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Independents' Day

Calls for GPs to test for and treat hepatitis C

GPs should test more patients for hepatitis C and even treat patients once diagnosed to improve management of the disease, leading experts in the field have said.

Researchers reported at the International Liver Congress in London that tripling diagnosis and treatment rates could ‘virtually eliminate’ hepatitis C in the UK by 2030.

The team, led by Professor William Rosenberg, from University College London, said this would involve increasing the number of treatable people four-fold, by upping diagnosis rates 2.7 fold through ‘the development of specific case find strategies’.

As part of this, GPs could be called on to test more patients falling into key risk groups as well as potentially opportunistically testing those in less obviously at-risk groups, an approach being adopted in the USA for the ‘baby boomer’ generation with the introduction of simple finger-prick tests.

The Hepatitis C Trust said NHS England and Public Health England needed to ‘set a clear goal of eliminating hepatitis C within the next 15 years and should set out joint plans for achieving this goal’.

The Trust also recently called for GPs to be incentivised through QOF to screen patients for liver problems.

The call coincided with the launch of new guidance on diagnosing and managing hepatitis C from the World Health Organisation (WHO), which said GPs should take on treatment of the disease.

It said: ‘Currently, HCV [hepatitis C virus] therapy is provided in specialised centers by hepatologists or other subspecialists.

‘For HCV therapy to be expanded, it will need to be administered by general-practice physicians and other health care workers in primary-care clinics.’

Readers' comments (8)

  • No - it will need to be administered by gastroeneterologists/secondary care nurse specialists. GPs cannot be the default setting for everything.

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  • How can GPs be expected to take on highly specialised work best undertaken by a hepatologist who is trained for years in this field.

    I am very flattered that they think GPs can master everything without the requisite training.

    I think the future is hospitals doing more for their patients because there aren't enough GPs. Many have decided that penury is preferable to the torture of General Practice. Look around you, GPs are flooding out of the profession. They are emigrating, retiring early or doing something else.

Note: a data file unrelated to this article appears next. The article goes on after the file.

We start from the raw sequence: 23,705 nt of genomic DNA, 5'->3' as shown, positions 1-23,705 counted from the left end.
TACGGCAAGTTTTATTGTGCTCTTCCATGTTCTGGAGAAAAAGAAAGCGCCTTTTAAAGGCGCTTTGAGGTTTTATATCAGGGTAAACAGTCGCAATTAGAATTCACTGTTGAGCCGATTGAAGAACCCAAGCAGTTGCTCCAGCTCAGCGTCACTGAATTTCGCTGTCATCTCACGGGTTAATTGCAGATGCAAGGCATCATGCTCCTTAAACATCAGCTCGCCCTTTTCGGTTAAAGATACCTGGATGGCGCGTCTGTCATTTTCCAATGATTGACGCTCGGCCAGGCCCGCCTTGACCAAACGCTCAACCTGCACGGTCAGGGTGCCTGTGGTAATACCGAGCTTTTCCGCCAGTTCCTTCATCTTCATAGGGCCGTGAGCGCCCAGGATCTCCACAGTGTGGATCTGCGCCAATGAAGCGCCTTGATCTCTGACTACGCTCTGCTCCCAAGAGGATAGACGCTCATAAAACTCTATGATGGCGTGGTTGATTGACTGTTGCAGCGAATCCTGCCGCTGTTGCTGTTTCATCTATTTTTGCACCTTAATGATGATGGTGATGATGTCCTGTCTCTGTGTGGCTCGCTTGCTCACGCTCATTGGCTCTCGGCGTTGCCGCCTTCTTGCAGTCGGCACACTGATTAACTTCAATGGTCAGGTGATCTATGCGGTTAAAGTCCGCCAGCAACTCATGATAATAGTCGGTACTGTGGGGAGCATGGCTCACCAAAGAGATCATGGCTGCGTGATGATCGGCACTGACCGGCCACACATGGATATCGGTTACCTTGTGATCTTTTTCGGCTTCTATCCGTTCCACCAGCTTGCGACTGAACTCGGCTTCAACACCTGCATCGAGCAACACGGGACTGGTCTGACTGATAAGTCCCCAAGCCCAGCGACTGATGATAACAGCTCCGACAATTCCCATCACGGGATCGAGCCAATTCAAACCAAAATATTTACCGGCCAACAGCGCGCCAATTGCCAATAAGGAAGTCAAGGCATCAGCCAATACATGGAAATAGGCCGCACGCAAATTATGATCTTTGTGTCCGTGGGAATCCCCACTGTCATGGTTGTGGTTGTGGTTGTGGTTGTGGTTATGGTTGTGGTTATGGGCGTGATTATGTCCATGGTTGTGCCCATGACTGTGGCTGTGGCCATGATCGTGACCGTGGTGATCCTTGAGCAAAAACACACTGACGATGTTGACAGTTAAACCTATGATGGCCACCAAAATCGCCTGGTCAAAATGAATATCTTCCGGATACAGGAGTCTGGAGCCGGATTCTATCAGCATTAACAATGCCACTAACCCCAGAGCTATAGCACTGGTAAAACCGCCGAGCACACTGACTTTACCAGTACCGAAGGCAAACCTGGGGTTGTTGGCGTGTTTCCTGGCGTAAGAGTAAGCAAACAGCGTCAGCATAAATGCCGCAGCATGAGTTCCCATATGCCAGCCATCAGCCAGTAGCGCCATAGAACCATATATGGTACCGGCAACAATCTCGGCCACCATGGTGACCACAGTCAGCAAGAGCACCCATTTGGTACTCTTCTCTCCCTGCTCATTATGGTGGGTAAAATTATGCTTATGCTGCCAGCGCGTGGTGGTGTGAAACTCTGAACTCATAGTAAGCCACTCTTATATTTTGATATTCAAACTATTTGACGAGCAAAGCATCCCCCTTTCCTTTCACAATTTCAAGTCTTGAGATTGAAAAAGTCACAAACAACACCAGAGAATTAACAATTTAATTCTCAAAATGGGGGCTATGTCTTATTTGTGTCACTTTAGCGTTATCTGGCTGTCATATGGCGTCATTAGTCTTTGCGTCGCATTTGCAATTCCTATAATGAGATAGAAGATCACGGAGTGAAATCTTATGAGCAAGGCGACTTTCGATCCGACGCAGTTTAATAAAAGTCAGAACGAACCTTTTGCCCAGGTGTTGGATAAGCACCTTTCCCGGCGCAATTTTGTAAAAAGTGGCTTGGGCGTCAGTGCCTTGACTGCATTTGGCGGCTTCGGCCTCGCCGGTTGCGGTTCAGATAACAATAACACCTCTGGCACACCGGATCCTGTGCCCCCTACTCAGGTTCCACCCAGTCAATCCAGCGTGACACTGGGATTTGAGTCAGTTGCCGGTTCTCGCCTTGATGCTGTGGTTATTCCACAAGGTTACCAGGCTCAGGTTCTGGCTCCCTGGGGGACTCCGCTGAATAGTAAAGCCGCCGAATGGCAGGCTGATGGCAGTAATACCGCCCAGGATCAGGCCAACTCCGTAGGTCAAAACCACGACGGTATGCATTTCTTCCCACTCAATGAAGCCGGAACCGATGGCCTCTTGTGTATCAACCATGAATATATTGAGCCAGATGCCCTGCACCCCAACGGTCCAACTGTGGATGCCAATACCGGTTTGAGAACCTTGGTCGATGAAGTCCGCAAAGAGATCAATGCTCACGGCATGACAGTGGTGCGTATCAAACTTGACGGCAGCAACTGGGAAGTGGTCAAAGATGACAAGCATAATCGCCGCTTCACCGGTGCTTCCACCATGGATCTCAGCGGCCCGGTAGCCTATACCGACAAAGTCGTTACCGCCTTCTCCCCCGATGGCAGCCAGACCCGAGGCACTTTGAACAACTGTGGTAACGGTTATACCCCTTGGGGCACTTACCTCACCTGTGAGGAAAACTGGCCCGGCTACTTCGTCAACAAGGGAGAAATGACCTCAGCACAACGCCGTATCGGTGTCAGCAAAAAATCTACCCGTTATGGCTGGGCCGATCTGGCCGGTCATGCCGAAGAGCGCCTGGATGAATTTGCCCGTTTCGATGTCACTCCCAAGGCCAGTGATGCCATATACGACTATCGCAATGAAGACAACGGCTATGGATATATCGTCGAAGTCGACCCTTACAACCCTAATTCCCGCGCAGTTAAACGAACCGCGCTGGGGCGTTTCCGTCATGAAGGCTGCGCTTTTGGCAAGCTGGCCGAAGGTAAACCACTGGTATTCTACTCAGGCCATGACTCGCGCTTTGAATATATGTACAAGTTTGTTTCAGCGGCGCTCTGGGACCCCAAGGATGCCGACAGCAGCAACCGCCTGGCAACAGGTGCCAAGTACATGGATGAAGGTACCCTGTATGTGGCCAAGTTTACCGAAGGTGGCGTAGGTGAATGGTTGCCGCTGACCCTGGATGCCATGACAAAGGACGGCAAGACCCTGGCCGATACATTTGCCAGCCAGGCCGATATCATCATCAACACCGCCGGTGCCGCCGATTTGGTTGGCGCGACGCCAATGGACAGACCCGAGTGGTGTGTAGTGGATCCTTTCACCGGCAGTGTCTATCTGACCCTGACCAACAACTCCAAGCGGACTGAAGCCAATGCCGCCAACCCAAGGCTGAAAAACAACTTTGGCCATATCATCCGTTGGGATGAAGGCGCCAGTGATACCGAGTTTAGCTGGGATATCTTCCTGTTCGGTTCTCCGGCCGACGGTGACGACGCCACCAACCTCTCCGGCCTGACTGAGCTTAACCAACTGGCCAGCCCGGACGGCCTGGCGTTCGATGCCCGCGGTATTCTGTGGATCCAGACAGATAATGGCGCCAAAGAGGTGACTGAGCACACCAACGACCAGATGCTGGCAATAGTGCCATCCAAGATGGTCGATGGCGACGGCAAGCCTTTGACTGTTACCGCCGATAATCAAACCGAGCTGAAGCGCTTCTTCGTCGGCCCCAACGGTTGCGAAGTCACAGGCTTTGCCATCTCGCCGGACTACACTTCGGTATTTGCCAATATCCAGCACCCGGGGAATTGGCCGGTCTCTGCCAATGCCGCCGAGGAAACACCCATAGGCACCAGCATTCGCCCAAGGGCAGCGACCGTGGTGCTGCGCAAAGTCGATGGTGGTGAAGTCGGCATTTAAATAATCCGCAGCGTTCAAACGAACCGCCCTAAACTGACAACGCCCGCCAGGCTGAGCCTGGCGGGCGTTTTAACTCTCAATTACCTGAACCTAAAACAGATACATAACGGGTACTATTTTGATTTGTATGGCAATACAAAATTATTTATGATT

The politicians should be very worried but I have not seen a flicker of concern in what they say. They are fools. They are going to wait until there are queues round the block to register with an NHS GP.

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  • More work for the infinitely elastic world of General Practice I see.

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  • After a vote in my surgery, hepatologists should be encouraged to see test and treat everyone with anxiety and depression and do so in their own time.

    This will greatly reduce the burden of work on the NHS as a whole and will directly improve the care of patients.

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  • Cant, I am doing hip replacements on those days......

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  • GPs can and must undertake screening and management of hepatitis c if they are properly funded for the pilot, involving primary and secondary expertise. GPs must be able to employ extra staff required to do the job properly .

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  • Tom Caldwell

    Hep C Dx we can help with, the monitoring and treatment of Hep C is a specialist undertaking dependent upon genotype the treatment can be in excess of 6 months. The treatment is heavy in side effects and monitoring during which time the patients may not be stable. This is not yet suitable for widespread primary care management.

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  • I am Dr. Iyabiye a traditional herbal specialist, I treat and cure HEPATITIS. Reach me through Tell:+2348072229413

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